Google ‘right to be forgotten’ ruling is win for reputation management but likely unworkable
Europe’s highest court, the European Court of Justice in Luxembourg ruled on Tuesday that Google must delete “inadequate, irrelevant or no longer relevant” data from its search results when a citizen requests it. The court’s landmark decision will enable individuals to ask search engines such as Bing and Google, to remove links to information in a bid to scrub their web history.
A newly qualified doctor or lawyer might ask for compromising student photos to be removed, an individual cleared in a court case could ask for stories to be deleted, and as in this test case, an individual could ask for out of date information to be delisted.
The onus has previously always fallen to online publishers to ensure content does not breach privacy or defamation laws.
The new ruling is far more wide ranging and applies across the European Union. It will make it far more difficult to find delisted content. As such it strikes at the principle of free speech and the democracy of the Internet.
And yet the Europe Court of Justice ruling is a cause for celebration for anyone in the online reputation management business seeking to manage an individual’s digital footprint.
If an individual makes a reasonable case to Google that content should be removed from its search results, the European Court ruling says that it must comply. Blogs, mainstream media articles and Wikipedia content could all be delisted.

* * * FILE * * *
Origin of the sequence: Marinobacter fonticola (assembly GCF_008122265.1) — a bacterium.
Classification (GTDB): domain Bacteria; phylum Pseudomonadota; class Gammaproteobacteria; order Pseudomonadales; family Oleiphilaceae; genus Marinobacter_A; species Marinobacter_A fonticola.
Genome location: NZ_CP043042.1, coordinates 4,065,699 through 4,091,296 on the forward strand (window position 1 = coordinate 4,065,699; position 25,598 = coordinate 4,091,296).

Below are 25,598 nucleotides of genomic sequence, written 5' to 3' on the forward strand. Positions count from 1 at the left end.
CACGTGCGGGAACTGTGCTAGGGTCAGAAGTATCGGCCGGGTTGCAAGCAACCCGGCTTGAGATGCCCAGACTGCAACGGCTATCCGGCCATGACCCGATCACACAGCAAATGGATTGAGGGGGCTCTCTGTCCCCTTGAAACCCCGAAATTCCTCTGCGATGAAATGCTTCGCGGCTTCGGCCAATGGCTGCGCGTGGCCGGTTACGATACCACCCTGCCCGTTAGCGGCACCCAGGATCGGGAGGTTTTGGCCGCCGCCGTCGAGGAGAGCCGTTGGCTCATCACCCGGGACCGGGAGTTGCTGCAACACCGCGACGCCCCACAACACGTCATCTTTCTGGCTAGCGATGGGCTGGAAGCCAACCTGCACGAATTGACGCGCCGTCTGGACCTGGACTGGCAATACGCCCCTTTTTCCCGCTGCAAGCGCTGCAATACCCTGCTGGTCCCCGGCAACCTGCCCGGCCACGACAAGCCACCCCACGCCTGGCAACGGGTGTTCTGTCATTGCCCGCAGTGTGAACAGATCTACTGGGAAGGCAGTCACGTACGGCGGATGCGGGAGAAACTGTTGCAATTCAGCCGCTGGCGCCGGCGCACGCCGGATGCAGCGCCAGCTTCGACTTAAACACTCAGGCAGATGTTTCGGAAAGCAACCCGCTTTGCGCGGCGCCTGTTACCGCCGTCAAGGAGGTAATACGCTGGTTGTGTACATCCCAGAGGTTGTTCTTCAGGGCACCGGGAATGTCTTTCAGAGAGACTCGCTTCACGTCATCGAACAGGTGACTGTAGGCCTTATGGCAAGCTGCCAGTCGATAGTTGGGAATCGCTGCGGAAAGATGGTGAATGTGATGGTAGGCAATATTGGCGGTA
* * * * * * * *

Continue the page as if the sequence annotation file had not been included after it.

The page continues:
Google will surely challenge the judgement. It has said today that it is looking at the implications of the decision.
If it stands it is difficult to see how it could be implemented given the sheer amount of data on the Internet that search engines such as Bing and Google index.
It’s also difficult to see how you’d frame a test to determine whether content should be removed. The ruling puts the onus of that test on the search engine.
The so-called ‘right to be forgotten’ ruling was made in a case brought by Mario Costeja Gonzalez against Google in Spain, after he failed to get information about a reposition notice deleted off from a newspaper website.
Gonzalez’s lawyers successfully argued that the matter had been resolved and should therefore not show up in searches.
Is this a case of the European Court of Justice applying 20th century laws on 21st century technology, or are we set to see online data protection and personal privacy tightened up, in Europe at least?
My Ketchum colleague Auke Haagsma, Head of Public Affairs in Brussels has written about this case in more detail.